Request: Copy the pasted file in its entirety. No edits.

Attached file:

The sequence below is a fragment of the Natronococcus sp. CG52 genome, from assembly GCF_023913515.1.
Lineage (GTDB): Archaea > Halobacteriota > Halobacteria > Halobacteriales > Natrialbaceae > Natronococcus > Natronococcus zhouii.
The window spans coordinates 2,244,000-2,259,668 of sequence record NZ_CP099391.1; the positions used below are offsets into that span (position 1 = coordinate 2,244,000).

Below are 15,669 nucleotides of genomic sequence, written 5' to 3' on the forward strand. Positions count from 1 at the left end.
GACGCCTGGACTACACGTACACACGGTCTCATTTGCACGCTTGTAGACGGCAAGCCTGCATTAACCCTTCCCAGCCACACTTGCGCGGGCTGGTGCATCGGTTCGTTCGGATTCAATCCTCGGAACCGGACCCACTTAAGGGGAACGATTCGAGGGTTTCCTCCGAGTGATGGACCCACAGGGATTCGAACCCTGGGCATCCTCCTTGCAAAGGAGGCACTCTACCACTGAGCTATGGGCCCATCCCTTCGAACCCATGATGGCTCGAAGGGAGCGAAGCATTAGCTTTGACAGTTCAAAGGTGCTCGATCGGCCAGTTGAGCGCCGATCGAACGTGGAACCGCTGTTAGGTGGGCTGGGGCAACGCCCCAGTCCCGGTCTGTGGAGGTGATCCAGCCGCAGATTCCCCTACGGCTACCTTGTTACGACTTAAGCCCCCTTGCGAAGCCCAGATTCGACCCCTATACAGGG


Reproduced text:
The sequence below is a fragment of the Natronococcus sp. CG52 genome, from assembly GCF_023913515.1.
Lineage (GTDB): Archaea > Halobacteriota > Halobacteria > Halobacteriales > Natrialbaceae > Natronococcus > Natronococcus zhouii.
The window spans coordinates 2,244,000-2,259,668 of sequence record NZ_CP099391.1; the positions used below are offsets into that span (position 1 = coordinate 2,244,000).

Below are 15,669 nucleotides of genomic sequence, written 5' to 3' on the forward strand. Positions count from 1 at the left end.
GACGCCTGGACTACACGTACACACGGTCTCATTTGCACGCTTGTAGACGGCAAGCCTGCATTAACCCTTCCCAGCCACACTTGCGCGGGCTGGTGCATCGGTTCGTTCGGATTCAATCCTCGGAACCGGACCCACTTAAGGGGAACGATTCGAGGGTTTCCTCCGAGTGATGGACCCACAGGGATTCGAACCCTGGGCATCCTCCTTGCAAAGGAGGCACTCTACCACTGAGCTATGGGCCCATCCCTTCGAACCCATGATGGCTCGAAGGGAGCGAAGCATTAGCTTTGACAGTTCAAAGGTGCTCGATCGGCCAGTTGAGCGCCGATCGAACGTGGAACCGCTGTTAGGTGGGCTGGGGCAACGCCCCAGTCCCGGTCTGTGGAGGTGATCCAGCCGCAGATTCCCCTACGGCTACCTTGTTACGACTTAAGCCCCCTTGCGAAGCCCAGATTCGACCCCTATACAGGG